For example, the 2-stroke 人 is supposed to be derived from the 1-stroke 丿. You can see that it is 丿 plus the mirror image.

The right-hand leg of 人 is not the mirror image of 丿. 人 is also not derived from any of the radicals in your list (the left-hand leg is also not the radical 丿). If you look at http://www.archchinese.com/chinese_character_strokes.html you can see numbers 4 and 5, these are the strokes that make up 人.

Then another 2-stroke character is 冂. But this isn't visibly derivable from any of the 1-stroke characters from what I can see: 一, 丨, 丶, 丿, 乙, 亅. Maybe 1, 2, and 5. 丨一亅, but that would be 3.

If you look at that site again, it's number 3 and 10. which make up 冂.

Radicals, being like morphemes, have not only a surface form, but also it usually has a meaning. Observe:

  • 女 is a woman.

  • 姐 is a sister.

  • 她 means "she".

They all have that same component, 女. It's there to provide a clue about the meaning of the character. Similarly, 说 (talk), 话(speech), 语(language) , 读(read), and many many more, all have the same left-hand side, which is derived from the character 言, meaning speech. This is a pattern, the Phono-semantic compounding

A related issue is that maybe a character contains something with is not a semantic clue. It could be a phonetic clue. Some examples:

  • 饿 (hungry)

  • 鹅 (goose)

  • 莪 (some kind of plant ...?)

  • 俄 (Russia)

  • 我 (me)

They all contain 我. These are all pronounced in very similar ways. (In many dialects, with an initial /ŋ/ and some sort of back vowel or schwa). This is another pattern, a phonetic series.

The box in the "elder brother" symbol is slightly skewed, seems to use slightly different strokes, the legs are a little more stretched as well, etc

Earlier I introduced the phoneme/morpheme analogy, and I did that to explain this phenomenon. Just like the same English morpheme may be spelled "in-" or "im-", depending of its phonemic context, that box 口 (not really a mouth) might get munched up a bit. It is just reacting to its environment, just like that English prefix did.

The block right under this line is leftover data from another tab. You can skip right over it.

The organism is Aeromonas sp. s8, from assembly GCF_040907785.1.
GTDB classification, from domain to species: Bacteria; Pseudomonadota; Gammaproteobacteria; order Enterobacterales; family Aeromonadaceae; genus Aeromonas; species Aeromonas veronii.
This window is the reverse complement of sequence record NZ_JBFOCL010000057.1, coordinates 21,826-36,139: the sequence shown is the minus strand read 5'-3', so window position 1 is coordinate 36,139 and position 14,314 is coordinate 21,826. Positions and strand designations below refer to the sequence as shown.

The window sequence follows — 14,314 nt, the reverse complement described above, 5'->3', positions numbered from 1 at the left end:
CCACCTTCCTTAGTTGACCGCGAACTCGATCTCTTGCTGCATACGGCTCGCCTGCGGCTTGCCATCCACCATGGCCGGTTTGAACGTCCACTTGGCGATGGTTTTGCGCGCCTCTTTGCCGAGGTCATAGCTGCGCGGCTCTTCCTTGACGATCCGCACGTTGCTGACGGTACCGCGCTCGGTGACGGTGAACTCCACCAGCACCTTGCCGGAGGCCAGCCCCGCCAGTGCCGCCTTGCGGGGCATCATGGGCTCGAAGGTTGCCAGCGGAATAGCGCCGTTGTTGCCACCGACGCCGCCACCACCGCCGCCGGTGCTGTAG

To me this means that there is no exact system for determining the meaning of a character by constructing it out of smaller components. The best you can do is get a "rough idea" of what the symbol might mean from what your guess is at the components.

That's right, just like how you cannot know exactly how to write a word from just knowing how to pronounce it, you always don't know how to pronounce or interpret a word from its spelling. Not really any different from English in that sense.

your examples 己, 已, 巳

They are not related, they just look a bit like each other. Like the English words "rite", "rota", and "Rita" they actually have nothing to do with each other. Same deal with 土 and 士, or "interior" and "inferior". Looks like a pattern but is not one. The exactness does matter yes, but just like most human communication, there's enough redundancy that many actual mistakes are just subconsciously corrected by the receiving end without noticing.

Wanted to ask if there is in fact a system for learning some basic components in Chinese (basic strokes and shapes), and then combining those into more complex shapes, such that you can easily learn the gist of any new character you encounter.

There is no system, but many patterns. So people who know Chinese better than me, if they encounter a character they do not know, but they do know the word that character is depicting, then they will often by hunches and educated guesses read it correctly.

Because from what I've seen, there isn't such a system, and you just need a dictionary to interpret any new symbol you find.

To read and write Chinese needs a steep learning curve, for the reasons you mentioned. But if you know Chinese well, then it's not really a problem in practise.

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  • "They just look a bit like each other", what a gross understatement. They also sound just a little bit like each other (if si is read shi as in susi "sushi", which is Japanese, though). The system of this complexity makes me incredibly angry because it's intimidating. Don't play down this aspect. You say yourself "There is no system", which contradicts everything you said before but it is just hyperbole. – vectory Oct 27 '19 at 9:59
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    @vectory I said "there's not system" to mean "There's no single system that explains it all". Don't be intimidated, it seems much more complicated than it is. But what's sushi (寿司) got to do with anything? – OmarL Oct 27 '19 at 14:48
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To understand how Chinese characters work, we need knowledge of the following concepts:

  • Morphemes have properties of both meaning and sound
  • Chinese morphemes are overwhelmingly composed of a single syllable (sound). Each Chinese character represents a morpheme, and thus simultaneously represents a syllable and meaning